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Social Media Has Some Significant Upsides For Teenage Girls, Survey Finds

This photo illustration shows two teen girls with pale skin tone looking at and interacting with their phones. They are standing outside on a sidewalk.
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Researchers, legislators, therapists and concerned parents for years have been voicing alarm about the effects of social media on teenage girls. But how do girls themselves feel about social media? It’s mostly thumbs up.

More than 80% of adolescent girls surveyed by Common Sense Media said that social media has a positive or neutral impact on themselves and their peers, according to a report the Bay Area-based nonprofit released today.

A majority said it connects them with friends, helps them find community and exposes them to positive messages about racial and sexual identity. It even helps them find mental health resources and information.

“It’s very encouraging from a policy standpoint,” said Supreet Mann, director of research at Common Sense Media, which evaluates the effectiveness of educational technologies. “While some features of social media can have negative impacts, there are a lot of positive outcomes, as well. It’s not universally bad.”

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Researchers surveyed 1,400 girls ages 11 to 15 about their social media habits and their perceptions of various platforms and features. The girls represented a mix of races, incomes and sexual and gender identities.

While the majority said they like social media in general, there were significant differences between platforms and features. YouTube and message apps like WhatsApp had far more positive effects than TikTok and Instagram, for example. And while features such as location sharing and appearance filters had negative impacts, video sharing and private messaging were overwhelmingly positive or neutral.

Siurave Quintanilla Vasquez, a senior at Fremont High in Oakland, said she once struggled with social media, spending too much time scrolling and even developing an eating disorder due to the endless photos of “perfect” girls — slim, beautiful, usually white.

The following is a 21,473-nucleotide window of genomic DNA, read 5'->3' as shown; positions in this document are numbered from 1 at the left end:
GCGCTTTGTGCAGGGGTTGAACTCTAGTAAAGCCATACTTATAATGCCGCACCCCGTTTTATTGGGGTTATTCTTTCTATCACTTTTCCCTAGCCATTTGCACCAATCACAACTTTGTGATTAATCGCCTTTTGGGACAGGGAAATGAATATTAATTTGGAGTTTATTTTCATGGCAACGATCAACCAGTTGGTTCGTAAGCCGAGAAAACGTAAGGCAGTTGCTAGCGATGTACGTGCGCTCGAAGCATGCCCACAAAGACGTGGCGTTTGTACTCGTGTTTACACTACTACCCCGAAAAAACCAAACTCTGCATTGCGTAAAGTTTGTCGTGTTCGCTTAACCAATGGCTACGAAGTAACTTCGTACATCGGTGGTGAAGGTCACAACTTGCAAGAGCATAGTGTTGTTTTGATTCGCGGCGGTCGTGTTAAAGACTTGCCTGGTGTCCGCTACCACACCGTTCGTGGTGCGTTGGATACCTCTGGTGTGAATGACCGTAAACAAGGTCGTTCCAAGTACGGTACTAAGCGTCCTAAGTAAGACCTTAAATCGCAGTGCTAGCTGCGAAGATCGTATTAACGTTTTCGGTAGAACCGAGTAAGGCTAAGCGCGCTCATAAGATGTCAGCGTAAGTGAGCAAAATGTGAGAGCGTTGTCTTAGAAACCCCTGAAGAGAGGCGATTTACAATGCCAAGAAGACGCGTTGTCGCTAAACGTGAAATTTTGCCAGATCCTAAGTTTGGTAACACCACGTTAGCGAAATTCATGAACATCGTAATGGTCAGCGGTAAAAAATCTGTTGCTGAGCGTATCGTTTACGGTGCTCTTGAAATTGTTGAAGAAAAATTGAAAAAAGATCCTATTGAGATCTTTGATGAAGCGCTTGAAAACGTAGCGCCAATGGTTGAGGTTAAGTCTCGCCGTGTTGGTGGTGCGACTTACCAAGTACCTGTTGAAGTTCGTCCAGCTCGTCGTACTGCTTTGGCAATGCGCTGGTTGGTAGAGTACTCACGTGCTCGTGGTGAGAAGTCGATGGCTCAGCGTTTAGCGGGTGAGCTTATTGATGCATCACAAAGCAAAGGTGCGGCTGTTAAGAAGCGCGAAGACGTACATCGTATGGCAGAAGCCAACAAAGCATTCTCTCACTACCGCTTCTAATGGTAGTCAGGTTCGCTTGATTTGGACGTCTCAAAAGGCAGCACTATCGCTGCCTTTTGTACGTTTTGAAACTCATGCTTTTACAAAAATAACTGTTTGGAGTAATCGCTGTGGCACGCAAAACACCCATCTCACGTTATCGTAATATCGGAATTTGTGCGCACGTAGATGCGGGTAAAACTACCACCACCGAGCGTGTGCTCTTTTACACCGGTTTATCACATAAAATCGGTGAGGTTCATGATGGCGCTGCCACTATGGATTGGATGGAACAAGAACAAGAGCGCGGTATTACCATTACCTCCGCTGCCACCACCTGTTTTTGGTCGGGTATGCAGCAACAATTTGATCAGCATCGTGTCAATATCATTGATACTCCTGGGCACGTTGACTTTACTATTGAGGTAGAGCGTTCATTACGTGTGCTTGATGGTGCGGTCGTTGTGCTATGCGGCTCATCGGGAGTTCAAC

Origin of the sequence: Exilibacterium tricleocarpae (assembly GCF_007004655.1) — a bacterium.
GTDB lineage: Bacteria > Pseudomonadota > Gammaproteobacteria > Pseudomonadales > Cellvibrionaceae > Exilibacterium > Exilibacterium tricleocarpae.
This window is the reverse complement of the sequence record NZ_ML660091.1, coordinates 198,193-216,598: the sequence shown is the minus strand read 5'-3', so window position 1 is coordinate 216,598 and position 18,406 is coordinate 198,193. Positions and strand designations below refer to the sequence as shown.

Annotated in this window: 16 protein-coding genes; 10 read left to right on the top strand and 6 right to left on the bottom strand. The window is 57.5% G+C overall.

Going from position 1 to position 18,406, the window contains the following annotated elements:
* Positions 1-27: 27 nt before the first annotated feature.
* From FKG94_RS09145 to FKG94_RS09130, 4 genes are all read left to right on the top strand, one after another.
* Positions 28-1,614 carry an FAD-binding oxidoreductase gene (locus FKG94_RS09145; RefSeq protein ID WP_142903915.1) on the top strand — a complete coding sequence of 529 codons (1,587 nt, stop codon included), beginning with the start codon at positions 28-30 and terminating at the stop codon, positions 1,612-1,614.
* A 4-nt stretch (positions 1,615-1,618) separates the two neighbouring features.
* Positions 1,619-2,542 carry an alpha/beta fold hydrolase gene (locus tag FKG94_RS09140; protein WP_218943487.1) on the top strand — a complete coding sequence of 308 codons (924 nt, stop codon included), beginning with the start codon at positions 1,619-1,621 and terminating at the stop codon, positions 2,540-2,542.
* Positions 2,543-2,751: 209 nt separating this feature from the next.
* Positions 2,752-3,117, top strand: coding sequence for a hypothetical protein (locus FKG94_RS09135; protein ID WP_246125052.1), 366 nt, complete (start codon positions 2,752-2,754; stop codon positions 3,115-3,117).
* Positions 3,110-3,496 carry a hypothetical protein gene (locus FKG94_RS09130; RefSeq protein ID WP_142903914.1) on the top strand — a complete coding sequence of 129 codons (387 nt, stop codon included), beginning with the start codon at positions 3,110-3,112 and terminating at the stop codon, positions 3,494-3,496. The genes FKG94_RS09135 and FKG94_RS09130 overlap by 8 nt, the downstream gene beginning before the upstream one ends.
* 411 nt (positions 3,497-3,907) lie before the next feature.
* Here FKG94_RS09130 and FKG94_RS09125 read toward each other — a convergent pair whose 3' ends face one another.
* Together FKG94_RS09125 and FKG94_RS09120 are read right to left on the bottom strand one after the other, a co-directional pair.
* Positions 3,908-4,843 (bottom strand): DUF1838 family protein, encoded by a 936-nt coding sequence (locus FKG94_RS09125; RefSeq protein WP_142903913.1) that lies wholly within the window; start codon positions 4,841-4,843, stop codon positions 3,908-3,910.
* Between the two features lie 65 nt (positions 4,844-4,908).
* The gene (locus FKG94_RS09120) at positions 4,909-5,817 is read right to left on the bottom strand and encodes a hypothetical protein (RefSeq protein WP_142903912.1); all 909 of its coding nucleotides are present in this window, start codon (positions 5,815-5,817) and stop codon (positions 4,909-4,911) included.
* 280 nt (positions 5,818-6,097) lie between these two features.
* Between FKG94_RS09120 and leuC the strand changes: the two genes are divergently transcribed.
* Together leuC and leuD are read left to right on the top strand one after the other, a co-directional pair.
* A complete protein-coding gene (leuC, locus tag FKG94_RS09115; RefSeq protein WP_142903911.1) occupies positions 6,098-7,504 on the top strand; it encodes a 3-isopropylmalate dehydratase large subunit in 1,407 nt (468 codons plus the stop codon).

“I was none of those things. I was chubby, I had acne, I’m of color. It was hard on my mental health. I started going on severe diets,” she said. “It definitely wasn’t healthy.”

But also on social media, she found a hotline for eating disorders that helped her develop healthier eating habits. And she found countless messages about positive body image and identity that she credits with improving her self-esteem.

Now, she limits her social media use to 10 minutes sporadically, and she’s careful what she clicks on. Because of this, her algorithms serve a stream of positive messages, she said. She’s also used it to find friends and roommates at UCLA, where she’ll enroll as a freshman this fall.

“My advice to other girls is, not everything you see on social media is real or helpful,” she said. “But you can control what you see.”

Not all girls in the Common Sense Media survey had a positive opinion of social media. Some who were already struggling with depression or anxiety said social media sometimes makes them feel worse about themselves, although the results were mixed. Many girls, both those who were experiencing depression and those who weren’t, said that quitting social media wouldn’t make any difference or would even have a harmful effect overall.